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Steps to Active Listening

25 Aug

Course excerpt from Active Listening: Techniques that Work for Children and Parents

Active ListeningOne of the fundamental tools of clinicians who work effectively with children and adolescents in the areas of speech-language pathology, occupational therapy, and counseling is the art of listening. Without this set of skills, clinicians are likely to miss essential pieces of information their clients are trying to communicate to them, whether with words or with behavior.

When the word “active” is added to “listening” it alters and amplifies the communication process to include a dynamic feedback loop in which the speaker and the listener validate that each party has been accurately heard.

Many clinicians, like Speech-Language Pathologists (SLPs), are trained to help their young clients improve their communication abilities; other clinicians, such as physical therapists and occupational therapists, assist clients with their activities of daily living. Many times children who are having difficulties in various functional areas are also experiencing negative reactions to their developmental, physical and communication challenges. If they do not see themselves as successful in school and with peers, they can begin to perceive themselves negatively and – worse – start to expect failure. Clinicians need skills to help their clients overcome these damaging reactions and help them think positively about their ability to make changes in their lives.

Active listening is a communication technique that is used in counseling, conflict resolution and training, as well as in many other everyday situations. The listener is required to repeat what they hear the speaker say by re-stating directly or paraphrasing. This way, both the speaker and the listener know that their words have been heard and understood by the other, confirming understanding by both parties.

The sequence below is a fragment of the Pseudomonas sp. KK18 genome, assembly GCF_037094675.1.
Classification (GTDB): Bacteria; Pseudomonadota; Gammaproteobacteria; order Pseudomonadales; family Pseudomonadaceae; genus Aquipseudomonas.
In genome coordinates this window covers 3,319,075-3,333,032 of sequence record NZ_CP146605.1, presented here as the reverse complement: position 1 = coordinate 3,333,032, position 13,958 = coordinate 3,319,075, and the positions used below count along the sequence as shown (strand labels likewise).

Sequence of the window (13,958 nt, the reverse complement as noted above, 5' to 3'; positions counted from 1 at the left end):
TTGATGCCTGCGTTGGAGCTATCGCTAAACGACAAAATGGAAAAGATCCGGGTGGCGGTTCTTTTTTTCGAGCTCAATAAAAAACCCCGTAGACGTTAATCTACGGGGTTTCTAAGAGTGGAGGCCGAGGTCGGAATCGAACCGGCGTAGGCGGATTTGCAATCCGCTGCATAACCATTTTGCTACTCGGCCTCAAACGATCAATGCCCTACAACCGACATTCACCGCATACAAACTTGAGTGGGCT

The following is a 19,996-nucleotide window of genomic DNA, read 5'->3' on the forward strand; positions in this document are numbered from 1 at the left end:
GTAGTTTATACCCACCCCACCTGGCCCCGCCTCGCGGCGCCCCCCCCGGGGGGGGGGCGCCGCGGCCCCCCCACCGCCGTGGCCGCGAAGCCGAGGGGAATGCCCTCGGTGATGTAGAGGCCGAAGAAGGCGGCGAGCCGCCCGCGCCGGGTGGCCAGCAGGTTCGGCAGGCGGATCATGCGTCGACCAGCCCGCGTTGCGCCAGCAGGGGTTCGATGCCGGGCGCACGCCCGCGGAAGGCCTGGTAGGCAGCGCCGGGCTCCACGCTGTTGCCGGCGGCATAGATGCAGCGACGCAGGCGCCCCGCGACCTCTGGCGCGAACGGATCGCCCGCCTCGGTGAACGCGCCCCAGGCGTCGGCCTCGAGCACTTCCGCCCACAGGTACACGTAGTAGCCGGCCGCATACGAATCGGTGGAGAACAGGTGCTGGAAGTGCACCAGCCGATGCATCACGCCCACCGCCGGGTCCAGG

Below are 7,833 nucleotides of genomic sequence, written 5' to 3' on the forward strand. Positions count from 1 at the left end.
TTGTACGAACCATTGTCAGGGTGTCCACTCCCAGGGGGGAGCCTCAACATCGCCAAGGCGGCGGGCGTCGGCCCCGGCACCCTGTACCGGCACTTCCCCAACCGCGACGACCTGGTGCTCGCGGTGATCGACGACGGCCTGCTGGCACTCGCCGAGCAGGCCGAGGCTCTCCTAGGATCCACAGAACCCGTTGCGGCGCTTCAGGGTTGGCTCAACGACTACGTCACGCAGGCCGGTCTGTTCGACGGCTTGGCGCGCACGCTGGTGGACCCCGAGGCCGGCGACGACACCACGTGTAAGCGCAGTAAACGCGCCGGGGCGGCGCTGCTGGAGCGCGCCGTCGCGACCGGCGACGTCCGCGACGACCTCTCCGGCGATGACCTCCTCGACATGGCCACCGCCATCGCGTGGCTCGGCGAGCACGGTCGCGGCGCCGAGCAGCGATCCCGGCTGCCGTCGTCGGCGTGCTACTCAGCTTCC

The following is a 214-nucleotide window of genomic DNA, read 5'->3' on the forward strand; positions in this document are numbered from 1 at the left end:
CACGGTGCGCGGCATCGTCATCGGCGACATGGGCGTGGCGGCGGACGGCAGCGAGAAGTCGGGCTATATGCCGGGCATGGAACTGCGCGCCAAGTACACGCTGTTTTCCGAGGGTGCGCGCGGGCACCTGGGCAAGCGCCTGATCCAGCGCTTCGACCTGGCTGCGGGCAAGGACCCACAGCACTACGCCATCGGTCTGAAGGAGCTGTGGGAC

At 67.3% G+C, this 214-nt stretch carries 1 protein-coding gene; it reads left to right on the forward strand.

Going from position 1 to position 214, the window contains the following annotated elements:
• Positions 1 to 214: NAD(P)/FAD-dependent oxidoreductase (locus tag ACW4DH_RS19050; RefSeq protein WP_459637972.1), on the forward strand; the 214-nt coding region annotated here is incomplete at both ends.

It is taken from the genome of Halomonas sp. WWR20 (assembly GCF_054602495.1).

There are three basic steps in the process of active listening:

  1. Body Language: This is key to letting your client know that you are interested in what they have to say. Listen with full attention, eye contact and body language. One can turn to face the child and get down to his eye level. A gentle touch on the shoulder might be helpful. Leaning forward, smiling and nodding all indicate interest. This shows the child that you care and that his problem requires your full attention. Adults also respond to this. Open posture, gentle voice, friendly facial expression, nodding and tilting of the head to the side are some more ways to indicate interest.
  2. Verbal Encouragers: Prompts used to elicit more information from the client such as: “Uh huh,” “Yes,” and “Umm.” This encourages the speaker to continue speaking and feel as though the listener is engaged in what they are saying. Some listening noises are often helpful. It helps the conversation along without being too intrusive. Denton (2015) explains that “when we give a simple acknowledgment…we establish that the words are heard and stand on their own without a need for endorsement or clarification. They are valuable in and of themselves.”
  3. Paraphrasing: This assures the client that you have accurately heard them and allows them to hear, in turn, how someone else perceives them. It is viewed as an empathetic response to their communication, and allows clients to feel heard so they can then expand on their experiences and feelings, giving valuable information to the clinician.